Zeroing your AR-15 at 25 yards to improve your shots is a good start if you and your rifle are just starting to get close. Your calibration on your point-of-aim (POA) is related to your bullet’s point-of-impact (POI), and following these steps will help you get to your intended target.
Table of Contents
- 1 5 Steps to Follow When Zeroing An AR-15 At 25 Yards
- 2 What To Do When Troubleshooting
- 3 Zero At 25 Yards: Is It A Myth?
- 4 FAQS
- 5 Final Thoughts on Zeroing An AR-15 At 25 Yards
5 Steps to Follow When Zeroing An AR-15 At 25 Yards
1. Conduct Bore Sighting
Look for a place to settle your barrel flat and solid without any type of obstruction, which may hinder your view from the chamber straight to the muzzle. Make sure the sights are aligned with the bore, and if not, make the adjustments.
Start by removing the barrel assembly from the grip and buttstock. Look through the barrel and see if the sights are aligned on the bullseye; move to the third step; if not, make adjustments.
2. Make Rough Adjustments
Usually, copes are adjustable using audible “clicks,” but you may not need to count them when you need to make rough adjustments. Instead, hold the boresight on the bullseye while you look through the scope and adjust windage until the crosshair aligns and the elevation turret.
Your head will only be the one to move while you ensure that the rifle is steady at all times. This requires focus and a lot of practice.
3. Shoot A Group
After completing the first and the second steps, it is time to reassemble your rifle and test it. Having a spotter would help so that you would easily know where your shot hits.
If it does not hit your target, you can either repeat steps 1 and 2 or try a closer target. You intend to land a mark on the paper to determine how many adjustments you need to make to your sights.
4. Conduct Fine Adjustment (Optional)
If you hit your target straight to the bullseye, go to number 5, otherwise do this. Mark the estimated center of your three-shot group and measure the horizontal and vertical distances to the bullseye. Make your adjustments depending on the calculated distances.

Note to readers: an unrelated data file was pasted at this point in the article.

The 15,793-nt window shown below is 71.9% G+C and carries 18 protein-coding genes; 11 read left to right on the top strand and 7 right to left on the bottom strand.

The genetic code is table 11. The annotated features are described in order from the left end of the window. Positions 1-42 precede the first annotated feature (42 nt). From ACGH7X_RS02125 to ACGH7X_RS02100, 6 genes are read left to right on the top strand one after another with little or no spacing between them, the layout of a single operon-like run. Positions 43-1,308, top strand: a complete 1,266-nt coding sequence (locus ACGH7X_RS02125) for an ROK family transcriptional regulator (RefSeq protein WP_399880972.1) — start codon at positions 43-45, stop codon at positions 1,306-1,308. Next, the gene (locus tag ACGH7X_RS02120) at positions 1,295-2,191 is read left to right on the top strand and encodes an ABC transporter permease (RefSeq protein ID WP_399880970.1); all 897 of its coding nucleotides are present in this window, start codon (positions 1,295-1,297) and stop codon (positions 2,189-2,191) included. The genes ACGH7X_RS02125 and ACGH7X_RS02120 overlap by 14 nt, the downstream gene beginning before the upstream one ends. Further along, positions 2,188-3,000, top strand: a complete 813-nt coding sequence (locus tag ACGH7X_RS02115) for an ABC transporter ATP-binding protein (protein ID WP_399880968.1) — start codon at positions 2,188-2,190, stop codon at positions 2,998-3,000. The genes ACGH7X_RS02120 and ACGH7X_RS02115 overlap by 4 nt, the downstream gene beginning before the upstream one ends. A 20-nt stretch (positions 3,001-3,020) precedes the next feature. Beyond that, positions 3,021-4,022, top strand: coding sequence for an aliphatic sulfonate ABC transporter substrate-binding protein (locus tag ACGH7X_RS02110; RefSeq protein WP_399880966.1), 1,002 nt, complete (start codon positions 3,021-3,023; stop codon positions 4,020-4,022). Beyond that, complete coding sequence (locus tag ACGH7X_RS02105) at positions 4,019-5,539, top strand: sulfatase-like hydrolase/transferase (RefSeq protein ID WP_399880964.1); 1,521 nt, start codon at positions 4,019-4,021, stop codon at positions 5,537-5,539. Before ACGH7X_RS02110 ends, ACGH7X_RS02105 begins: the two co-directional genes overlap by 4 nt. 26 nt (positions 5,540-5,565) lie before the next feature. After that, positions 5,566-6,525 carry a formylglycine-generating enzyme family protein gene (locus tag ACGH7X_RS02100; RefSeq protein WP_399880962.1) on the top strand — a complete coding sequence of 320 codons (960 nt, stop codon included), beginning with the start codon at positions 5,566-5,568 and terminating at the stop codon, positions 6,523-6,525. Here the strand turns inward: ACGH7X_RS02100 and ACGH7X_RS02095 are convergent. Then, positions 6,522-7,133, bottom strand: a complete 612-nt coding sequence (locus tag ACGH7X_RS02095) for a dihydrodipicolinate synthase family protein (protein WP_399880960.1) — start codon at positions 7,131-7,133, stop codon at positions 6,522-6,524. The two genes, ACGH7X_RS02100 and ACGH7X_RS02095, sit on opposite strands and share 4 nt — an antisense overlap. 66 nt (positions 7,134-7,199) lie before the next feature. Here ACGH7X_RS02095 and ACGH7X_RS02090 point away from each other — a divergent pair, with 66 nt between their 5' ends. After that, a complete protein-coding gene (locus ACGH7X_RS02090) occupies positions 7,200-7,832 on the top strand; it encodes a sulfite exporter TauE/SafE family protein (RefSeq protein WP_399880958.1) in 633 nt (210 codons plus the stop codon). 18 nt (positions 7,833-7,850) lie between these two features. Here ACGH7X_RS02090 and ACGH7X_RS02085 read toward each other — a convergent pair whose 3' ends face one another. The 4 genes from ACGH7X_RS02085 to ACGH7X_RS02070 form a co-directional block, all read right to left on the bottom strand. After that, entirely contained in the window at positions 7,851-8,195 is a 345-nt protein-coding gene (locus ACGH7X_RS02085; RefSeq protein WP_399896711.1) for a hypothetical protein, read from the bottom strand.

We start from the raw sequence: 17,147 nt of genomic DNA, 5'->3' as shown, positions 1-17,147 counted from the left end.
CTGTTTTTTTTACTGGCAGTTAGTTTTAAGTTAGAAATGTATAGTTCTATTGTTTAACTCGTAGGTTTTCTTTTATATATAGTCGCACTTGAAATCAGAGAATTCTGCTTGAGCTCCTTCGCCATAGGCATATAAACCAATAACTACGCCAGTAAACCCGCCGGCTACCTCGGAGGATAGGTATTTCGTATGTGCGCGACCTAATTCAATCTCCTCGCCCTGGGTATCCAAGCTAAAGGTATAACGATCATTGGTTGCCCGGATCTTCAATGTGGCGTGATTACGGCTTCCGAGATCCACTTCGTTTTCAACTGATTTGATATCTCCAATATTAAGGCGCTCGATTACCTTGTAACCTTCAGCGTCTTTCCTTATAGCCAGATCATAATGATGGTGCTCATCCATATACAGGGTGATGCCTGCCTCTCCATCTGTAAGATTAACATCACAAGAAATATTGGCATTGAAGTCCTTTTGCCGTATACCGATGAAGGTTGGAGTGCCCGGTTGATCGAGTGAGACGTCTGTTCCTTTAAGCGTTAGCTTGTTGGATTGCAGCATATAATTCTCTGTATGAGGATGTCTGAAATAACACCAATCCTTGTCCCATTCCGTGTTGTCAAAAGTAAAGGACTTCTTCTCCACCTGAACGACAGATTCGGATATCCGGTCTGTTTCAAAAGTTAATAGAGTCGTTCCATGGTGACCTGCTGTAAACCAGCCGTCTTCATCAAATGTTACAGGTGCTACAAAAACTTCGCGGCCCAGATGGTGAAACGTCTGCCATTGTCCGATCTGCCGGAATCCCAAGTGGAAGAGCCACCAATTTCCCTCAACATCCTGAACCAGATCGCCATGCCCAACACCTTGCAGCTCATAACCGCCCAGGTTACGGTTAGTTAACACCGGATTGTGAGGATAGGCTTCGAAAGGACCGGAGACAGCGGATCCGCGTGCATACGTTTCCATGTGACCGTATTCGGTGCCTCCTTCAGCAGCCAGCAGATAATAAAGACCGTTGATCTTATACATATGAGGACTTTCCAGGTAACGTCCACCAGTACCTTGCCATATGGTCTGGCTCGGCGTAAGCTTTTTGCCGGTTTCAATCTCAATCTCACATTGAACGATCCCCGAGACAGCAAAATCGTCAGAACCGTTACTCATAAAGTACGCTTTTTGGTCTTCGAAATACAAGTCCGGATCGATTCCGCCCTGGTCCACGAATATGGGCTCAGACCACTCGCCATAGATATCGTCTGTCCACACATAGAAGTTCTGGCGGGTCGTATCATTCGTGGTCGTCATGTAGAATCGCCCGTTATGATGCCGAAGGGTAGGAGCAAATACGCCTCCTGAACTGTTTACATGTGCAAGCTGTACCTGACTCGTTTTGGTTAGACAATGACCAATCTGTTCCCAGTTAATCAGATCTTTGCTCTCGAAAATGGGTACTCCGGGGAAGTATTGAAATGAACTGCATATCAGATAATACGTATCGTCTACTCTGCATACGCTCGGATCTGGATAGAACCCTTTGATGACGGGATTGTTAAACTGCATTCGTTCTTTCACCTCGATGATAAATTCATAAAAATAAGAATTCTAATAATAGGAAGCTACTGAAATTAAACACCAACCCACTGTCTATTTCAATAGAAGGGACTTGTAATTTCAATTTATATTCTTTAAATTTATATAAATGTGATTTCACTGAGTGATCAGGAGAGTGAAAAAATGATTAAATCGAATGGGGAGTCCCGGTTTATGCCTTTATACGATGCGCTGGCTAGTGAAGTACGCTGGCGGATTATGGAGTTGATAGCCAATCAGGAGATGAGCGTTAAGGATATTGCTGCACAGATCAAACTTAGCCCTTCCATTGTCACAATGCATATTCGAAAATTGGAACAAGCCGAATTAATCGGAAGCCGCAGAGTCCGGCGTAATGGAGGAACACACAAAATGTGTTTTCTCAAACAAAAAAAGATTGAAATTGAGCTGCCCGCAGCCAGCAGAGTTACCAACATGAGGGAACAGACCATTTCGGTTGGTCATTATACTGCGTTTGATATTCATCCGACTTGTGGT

Everything on the scope will be marked, and usually, adjustment values are at ¼ inch at 100 yards. Once your necessary adjustments are done, tap the scope a bit since that helps adjustments settle. Take another shot and repeat number 4 if needed.
5. Find the Optimal Zero
One thing to remember is to zero your scope based on your intended use. If you are shooting on a range at a hundred to 200 yards, zero it to that distance. It will strike 100 yards perfectly but will be short a couple of inches low at 200 yards. After setting it to your zero preference, try to shoot and see where you marked and repeat necessary adjustments until you are zeroed on that distance.
What To Do When Troubleshooting
If your hits are all inconsistent even after adjustments and you are definite that the bore sighting  is exactly in the middle, you may want to check:
- Your AR-15 scope mount may be loose. That is why it wiggles each time you take a shot.
- Double-check the barrel or muzzle if it is within contact or anything. Make sure that the rifle is resting on the stock and not the barrel.
- Lastly, maybe it is you who has flaws. Flinching? Do you have consistency? There may be a need for you to improve your shooting. Find an expert to assist you.
Zero At 25 Yards: Is It A Myth?
This is absolutely a myth. If you set it to 25-yards zero, this will be 2.5 to 3 inches high at 100 yards, but this would still depend on the caliber you are using.
The popular optimal distance to sight in an AR-15 rifle is at 50 yards which will also set it to zero at 200-yards.
Yes, 25 yards is enough to zero your AR-15 hunting rifle if your target is within 100 yards. You will still be able to hit your target provided that you have a solid base and good accuracy.
The best distance to zero a red dot sight mounted on an AR-15 is at 50 yards. Whether your target is at 100 or 200 yards, this is still a more realistic distance that even a beginner will hit.
Zeroing an AR-15 at 25 yards will make your rifle shoot more accurate because your target is more visible at this distance. It is just a matter of you making the right adjustments on your gun to ensure you are hitting the target.
A rifle zeroed at 25-yard will make you shoot a longer distance, but the most accurate distance is around 100 yards. If your target is at 200 yards, your bullet will be aimed higher, which may not be an accurate shot, and most likely, you will be missing your target.
Final Thoughts on Zeroing An AR-15 At 25 Yards
Zeroing your AR-15 at 25 yards will be an advantage if you can secure your rifle’s setup. The provided steps will help you out, but if nothing improves, that will only mean two things. First, you did not do the steps correctly. The second is you are not shooting correctly.
Dead-on with your target is possible with this distance, and this is preferred by many. Your target needs to be spot on the bore of your scope, and the necessary adjustments will be taken. Also, remember to take note of other factors such as windage and velocity.